ADHD Can Impact - Home, School, Work, Family and Relationships
People throughout history have had what is now considered an ADHD Brain, most of whom did not have the benefit of a specific means of diagnosis or treatment. Research into how the brain functions accelerated in the last 10-20 years of the 20th century. Neurotransmitters, brain chemicals or molecules which cause signals to be passed throughout the brain, have been identified as well as the pathways in which they work. Nearly all the pathways in the brain have now identified specific "neurotransmitters" which are critical for normal brain functioning.
Likewise, studies in patients with each mental disorder have identified specific neurotransmitters which are out of balance, diminished, increased or absent in most patients who are diagnosed with those illnesses. Brain synapses - the connecting space between neurons - require specific neurotransmitters to send normal messages to and from the brain. It is not clear, and more research is needed, to figure out if low levels of transmitters are the direct cause for the illness or a result of the illness, or how often the illness is a result of heredity or an external factor.
It is important to note that more has been learned about what goes on in the brain in the last 30 years than in all of medical history. This is true about those persons with ADHD as well. Because of this, if you, your child or a neighbor have symptoms of Attention Deficit Hyperactivity Disorder (ADHD) you can find professionals who are trained to diagnose, offer a wide variety of treatment and/or therapy options which can impact the funcionality of the individual brain. Most of all, there is a great deal of hope in navigating the sometimes crazy and frustrating world of ADHD.
Although symptoms of what we now call ADHD have been described for centuries, it was not formally recognized by the American Psychological Association (APA) in their handbook of diagnosis until the late 1980's; the Diagnostic and Statistical Manual (DSM-V, Released May of 2013 - current edition)
Symptoms resembling what we now call ADHD may have been first described by Dr. Alexander Crichton in 1798, when he described his patient as having "mental restlessness."
In the early 1900's, symptoms resembling ADHD were labeled as Post Encephalitic Behavior Disorder (1922) and then began to be called, Hyperkinesia or hyperkinetic disorder (1960s). The APA, in 1980, formally recognized Attention Deficit Disorder (ADD), but as separate from ADHD, which included hyperactivity.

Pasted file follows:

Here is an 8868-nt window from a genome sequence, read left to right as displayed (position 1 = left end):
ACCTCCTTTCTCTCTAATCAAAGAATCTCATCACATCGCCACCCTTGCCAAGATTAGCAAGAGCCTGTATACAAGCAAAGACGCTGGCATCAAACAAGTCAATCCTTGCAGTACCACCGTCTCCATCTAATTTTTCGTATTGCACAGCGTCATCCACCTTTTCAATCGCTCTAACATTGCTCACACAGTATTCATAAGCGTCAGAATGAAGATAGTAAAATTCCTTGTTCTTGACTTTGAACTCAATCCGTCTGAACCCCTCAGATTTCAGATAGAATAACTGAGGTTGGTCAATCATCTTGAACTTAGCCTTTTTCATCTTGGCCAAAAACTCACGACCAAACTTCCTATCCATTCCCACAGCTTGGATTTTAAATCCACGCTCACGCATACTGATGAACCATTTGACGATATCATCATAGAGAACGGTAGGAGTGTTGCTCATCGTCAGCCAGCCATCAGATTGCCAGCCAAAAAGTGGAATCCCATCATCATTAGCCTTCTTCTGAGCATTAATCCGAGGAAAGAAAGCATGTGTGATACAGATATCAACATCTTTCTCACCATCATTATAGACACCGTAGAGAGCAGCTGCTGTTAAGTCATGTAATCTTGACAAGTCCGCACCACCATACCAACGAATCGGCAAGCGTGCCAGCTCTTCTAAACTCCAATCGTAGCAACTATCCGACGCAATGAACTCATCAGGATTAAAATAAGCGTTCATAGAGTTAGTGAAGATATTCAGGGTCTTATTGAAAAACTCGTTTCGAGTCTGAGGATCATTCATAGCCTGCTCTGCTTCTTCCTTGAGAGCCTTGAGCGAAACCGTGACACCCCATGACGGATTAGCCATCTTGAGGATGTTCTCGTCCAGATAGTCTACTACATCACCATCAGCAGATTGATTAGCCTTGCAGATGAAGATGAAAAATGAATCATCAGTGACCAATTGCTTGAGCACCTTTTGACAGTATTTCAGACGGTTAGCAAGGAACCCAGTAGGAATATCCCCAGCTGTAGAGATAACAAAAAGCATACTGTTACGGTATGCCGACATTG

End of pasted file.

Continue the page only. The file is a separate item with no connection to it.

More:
In the late 1980s, the APA listed ADHD as a specific individual diagnosis, noting that this could also be present with and / or cause behavioral issues.
ADHD (Attention-Deficit-Hyperactivity-Disorder) is characterized by inattentiveness, hyperactivity and impulsiveness. Studies of school aged children estimate that as many as 3-7% of school-aged children may have symptoms of ADHD. The incidence of ADHD appears to be more frequent in boys than girls - two to four times more frequent. ADHD historically was perceived as a disorder of childhood and adolescents, but it is important to know that symptoms of ADHD can persist through out an adults live which can cause great issues for them as well. In fact, DSM - V confirms that in a significant number of individuals their symptoms to not diminish or fade with years.
It has not been determined exactly what causes ADHD; however, certain factors appear to be linked to an increased incidence of ADHD if you have one of the following:
ADHD Signs and symptoms can be categorized into three diagnostic categories: predominantly hyperactive-impulsive, predominantly inattentive or a combination of both.
Many questionnaires or surveys are available that will ask if these and other signs indicative of an ADHD Brain are present. However, a qualified health care professional should discuss with you your specific results before you accept a diagnosis of ADHD.
If you or your child is struggling with symptoms of ADHD, a number of professionals can help.
Teachers and school counselors may be the first to recognize early symptoms and direct you to ADHD professionals.
A family doctor or pediatrician can offer an initial diagnosis and refer you to medical and/or mental health professionals who specialize in ADHD.
The ADHD brain can be very complex and a neurologist, or physician who specializes in disorders of your body's nervous system, can accurately diagnose and prescribe treatments which can include medications.
Psychologists and psychiatrists also play an important role in the diagnosis and treatment of ADHD. Both can provide counseling, but a psychiatrist is a medical doctor who can also prescribe medications.
ADHD is a life-long diagnosis and, with the right professional, you will be able to find the treatment option(s) that will work best for you or your child. Possibilities include:
Having an ADHD Brain does not mean that the individual with ADHD is inferior. The exact opposite is true for many well-known successful individuals, including scientists, actors/actresses, artists, athletes and political figures have lived very creative and productive lives with ADHD including:
ADHD is a recognized disorder characterized by inattentiveness, hyper-activity and lack of impulse control. Although many quizzes and questionnaires detail signs of ADHD, a formal diagnosis needs to be made by a qualified professional. Treatment options can include prescriptions medications, allopathic and alternative medications, counseling, behavior modification, and changes in diet. Children and adults with an ADHD brain will have obstacles to overcome, but can live productive, healthy, happy and, most of all, successful lives.